In 2005-6, I worked on the development of a new environmental flow for the Shoalhaven River downstream of Tallowa Dam for the Department of Natural Resources in New South Wales (NSW), Australia. Environmental flows are water releases from dams that help to sustain the downstream river environment.
My first task involved preparing a public report1 reviewing all of the available knowledge relating to environmental flows in the Shoalhaven River. Input into the review included a comprehensive study by the Cooperative Research Centre for Freshwater Ecology2, the advice of a Scientific Advisory Panel, and reports from the Hawkesbury-Nepean River Management Forum. The Forum had been established by the NSW Government to make recommendations on environmental flows for the Hawkesbury-Nepean, Shoalhaven and Woronora river systems, on which dams supplying drinking water to Sydney are located.
One of the reports prepared by the Independent Expert Panel assisting the Hawkesbury-Nepean River Management Forum was the Integrated Monitoring Program for the Hawkesbury-Nepean, Shoalhaven and Woronora River Systems3. This report divided the Shoalhaven River downstream of Tallowa Dam into three sections, and drew conclusions and made recommendations in regard to each section.
…before the construction of the Crookhaven Cut (which connects the Shoalhaven and Crookhaven Rivers), the Shoalhaven River channel would only have been tidal after freshes and floods, which would have opened the entrance at Shoalhaven Heads. In quieter flow periods, long-shore sand drift tended to block the entrance from tidal flow and there would have been relatively small freshwater flows and the channel would have been tideless and stagnant. Such a channel with a long flat gradient would induce backwater sedimentation almost from Burrier downstream.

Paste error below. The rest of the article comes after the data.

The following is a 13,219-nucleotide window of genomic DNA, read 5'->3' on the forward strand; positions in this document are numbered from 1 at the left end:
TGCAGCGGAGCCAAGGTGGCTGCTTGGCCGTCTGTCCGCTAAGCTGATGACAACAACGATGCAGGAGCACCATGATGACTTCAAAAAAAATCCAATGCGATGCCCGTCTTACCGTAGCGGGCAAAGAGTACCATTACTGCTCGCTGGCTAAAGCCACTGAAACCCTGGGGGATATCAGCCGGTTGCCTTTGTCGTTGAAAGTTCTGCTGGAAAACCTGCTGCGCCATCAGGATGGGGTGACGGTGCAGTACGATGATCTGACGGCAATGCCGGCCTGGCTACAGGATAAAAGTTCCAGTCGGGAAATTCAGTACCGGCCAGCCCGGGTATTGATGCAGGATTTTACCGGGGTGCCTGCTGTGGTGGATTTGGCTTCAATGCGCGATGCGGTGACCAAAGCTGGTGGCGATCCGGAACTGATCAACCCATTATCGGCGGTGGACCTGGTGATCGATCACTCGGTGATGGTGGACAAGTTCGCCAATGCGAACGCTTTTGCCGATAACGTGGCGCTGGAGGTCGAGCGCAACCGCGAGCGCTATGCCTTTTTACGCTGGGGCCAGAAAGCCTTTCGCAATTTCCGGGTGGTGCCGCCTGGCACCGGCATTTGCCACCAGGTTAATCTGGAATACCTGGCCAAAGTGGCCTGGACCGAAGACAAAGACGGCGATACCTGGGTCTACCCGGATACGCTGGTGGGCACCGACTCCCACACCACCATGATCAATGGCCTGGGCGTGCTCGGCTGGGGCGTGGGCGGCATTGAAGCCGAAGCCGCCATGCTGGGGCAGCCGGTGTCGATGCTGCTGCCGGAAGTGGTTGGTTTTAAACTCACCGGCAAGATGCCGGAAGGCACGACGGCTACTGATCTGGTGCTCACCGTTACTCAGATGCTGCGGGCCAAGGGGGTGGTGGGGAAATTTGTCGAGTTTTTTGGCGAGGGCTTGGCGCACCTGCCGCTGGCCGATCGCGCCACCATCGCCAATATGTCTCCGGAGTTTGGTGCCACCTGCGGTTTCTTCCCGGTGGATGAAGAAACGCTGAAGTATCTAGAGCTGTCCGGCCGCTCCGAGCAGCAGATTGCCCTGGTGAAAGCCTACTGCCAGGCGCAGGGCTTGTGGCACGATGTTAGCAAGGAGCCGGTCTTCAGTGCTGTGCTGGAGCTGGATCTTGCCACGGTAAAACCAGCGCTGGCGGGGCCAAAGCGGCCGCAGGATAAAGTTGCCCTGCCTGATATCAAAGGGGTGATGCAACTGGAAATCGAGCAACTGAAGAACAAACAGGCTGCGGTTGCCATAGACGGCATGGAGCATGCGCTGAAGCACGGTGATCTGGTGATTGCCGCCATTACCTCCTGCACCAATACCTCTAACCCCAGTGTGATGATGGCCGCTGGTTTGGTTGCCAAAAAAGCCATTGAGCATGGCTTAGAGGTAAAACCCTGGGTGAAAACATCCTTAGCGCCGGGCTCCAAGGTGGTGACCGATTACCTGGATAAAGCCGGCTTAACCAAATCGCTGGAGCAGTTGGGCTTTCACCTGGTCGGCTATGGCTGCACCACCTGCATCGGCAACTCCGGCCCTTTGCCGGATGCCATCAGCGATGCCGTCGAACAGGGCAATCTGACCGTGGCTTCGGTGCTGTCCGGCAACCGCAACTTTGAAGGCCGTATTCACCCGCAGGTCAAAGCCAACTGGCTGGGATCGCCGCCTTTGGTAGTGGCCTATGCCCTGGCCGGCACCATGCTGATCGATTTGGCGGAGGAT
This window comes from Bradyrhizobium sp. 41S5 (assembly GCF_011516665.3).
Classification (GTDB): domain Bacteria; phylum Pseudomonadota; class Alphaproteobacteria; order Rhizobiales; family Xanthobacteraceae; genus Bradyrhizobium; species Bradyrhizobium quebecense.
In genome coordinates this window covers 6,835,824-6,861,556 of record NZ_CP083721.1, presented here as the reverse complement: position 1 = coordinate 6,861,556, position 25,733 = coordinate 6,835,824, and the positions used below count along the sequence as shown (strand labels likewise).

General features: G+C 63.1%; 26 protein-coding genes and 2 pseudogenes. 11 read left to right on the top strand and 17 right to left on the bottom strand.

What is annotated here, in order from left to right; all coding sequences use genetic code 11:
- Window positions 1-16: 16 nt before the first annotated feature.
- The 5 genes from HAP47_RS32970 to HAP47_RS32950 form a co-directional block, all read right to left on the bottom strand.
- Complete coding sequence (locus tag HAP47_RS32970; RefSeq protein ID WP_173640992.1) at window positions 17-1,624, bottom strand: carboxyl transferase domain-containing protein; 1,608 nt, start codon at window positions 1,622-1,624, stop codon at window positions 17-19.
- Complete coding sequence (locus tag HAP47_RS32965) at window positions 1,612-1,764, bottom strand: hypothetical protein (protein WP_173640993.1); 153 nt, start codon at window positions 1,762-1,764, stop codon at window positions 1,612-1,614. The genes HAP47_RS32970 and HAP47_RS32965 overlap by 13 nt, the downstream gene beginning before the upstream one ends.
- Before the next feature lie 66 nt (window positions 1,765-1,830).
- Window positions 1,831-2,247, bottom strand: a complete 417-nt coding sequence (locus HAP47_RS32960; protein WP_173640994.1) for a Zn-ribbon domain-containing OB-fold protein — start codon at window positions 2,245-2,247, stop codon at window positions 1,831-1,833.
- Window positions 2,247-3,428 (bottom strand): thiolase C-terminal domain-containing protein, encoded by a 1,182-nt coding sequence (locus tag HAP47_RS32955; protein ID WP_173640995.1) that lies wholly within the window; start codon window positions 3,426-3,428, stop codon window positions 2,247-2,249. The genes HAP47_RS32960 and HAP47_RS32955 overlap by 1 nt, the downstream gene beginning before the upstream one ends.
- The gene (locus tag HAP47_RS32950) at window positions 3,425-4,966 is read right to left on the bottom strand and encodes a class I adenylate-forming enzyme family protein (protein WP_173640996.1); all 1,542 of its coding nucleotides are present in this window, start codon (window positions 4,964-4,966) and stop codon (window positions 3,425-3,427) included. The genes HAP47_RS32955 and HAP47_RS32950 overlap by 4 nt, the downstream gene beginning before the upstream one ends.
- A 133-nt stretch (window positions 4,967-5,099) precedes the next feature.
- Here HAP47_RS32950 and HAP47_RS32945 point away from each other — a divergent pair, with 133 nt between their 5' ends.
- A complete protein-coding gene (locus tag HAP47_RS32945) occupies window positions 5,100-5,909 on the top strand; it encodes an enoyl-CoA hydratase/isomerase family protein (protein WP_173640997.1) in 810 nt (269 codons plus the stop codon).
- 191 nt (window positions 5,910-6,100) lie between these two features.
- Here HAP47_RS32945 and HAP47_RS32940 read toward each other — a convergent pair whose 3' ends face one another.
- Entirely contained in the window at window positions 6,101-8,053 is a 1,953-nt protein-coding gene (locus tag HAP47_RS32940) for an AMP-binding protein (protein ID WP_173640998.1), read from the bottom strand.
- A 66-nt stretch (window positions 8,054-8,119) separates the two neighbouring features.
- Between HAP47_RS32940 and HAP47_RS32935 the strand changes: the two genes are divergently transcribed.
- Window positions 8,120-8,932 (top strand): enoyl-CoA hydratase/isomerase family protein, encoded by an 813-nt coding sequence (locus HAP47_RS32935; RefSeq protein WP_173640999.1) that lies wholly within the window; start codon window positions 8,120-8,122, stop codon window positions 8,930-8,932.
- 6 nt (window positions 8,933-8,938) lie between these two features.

The report then lists a range of potential biological consequences of a stagnant estuary on aquatic biota. The ‘Crookhaven Cut’ was made in 1822 when European settler Alexander Berry cut a channel 6 yards wide, 2 yards deep, and 200 yards long from the Shoalhaven River through to the adjacent Crookhaven River. The resulting channel is known as ‘Berry’s Canal’.
However, as I proceeded to reflect this conclusion in the knowledge review report, staff from the estuaries section of the department advised me that it was not supported by the evidence. They provided me with the report of a comprehensive study that had been carried out in the 1980s by the Public Works Coast and Rivers Branch (NSW Department of Public Works 1988)4. The study used historical maps and other information to examine changes in the lower estuary between 1805 and 1985. It found that although the Shoalhaven Heads entrance was shallow and shoaled prior to 1822, it was open.